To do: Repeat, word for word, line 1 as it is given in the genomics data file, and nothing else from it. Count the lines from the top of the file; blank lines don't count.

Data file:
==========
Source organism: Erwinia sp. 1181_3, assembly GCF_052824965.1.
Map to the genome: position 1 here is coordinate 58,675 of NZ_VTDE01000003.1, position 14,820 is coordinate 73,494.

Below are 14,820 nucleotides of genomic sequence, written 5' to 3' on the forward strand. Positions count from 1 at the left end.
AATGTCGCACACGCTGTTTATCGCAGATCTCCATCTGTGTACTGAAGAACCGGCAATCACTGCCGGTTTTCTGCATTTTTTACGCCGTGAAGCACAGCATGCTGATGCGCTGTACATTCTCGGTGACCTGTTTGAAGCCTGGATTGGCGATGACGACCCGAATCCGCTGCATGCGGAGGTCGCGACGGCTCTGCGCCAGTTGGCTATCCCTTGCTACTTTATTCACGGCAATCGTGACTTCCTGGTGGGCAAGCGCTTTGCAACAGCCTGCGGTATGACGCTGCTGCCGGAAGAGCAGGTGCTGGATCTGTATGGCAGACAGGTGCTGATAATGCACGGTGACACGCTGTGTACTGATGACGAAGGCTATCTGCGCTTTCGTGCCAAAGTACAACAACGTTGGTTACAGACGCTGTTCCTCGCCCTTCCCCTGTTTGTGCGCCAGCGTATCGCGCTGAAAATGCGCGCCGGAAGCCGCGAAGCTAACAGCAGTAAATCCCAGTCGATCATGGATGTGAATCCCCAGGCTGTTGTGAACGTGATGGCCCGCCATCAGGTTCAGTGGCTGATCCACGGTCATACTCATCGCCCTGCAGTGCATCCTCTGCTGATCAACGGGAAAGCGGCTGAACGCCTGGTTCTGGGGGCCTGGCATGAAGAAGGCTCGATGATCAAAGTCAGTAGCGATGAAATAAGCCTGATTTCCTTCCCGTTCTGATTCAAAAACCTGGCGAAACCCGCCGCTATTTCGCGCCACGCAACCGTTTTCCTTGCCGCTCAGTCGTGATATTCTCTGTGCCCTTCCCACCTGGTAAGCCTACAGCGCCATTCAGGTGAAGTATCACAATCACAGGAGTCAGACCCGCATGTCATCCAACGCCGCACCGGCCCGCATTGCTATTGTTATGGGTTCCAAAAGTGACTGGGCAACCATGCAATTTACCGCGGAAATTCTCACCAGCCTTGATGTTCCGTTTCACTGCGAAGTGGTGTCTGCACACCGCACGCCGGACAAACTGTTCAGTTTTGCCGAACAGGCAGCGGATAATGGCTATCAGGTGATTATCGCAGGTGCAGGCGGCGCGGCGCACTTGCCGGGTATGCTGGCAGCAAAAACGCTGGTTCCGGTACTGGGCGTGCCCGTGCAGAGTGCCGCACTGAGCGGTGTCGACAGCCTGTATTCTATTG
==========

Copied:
Source organism: Erwinia sp. 1181_3, assembly GCF_052824965.1.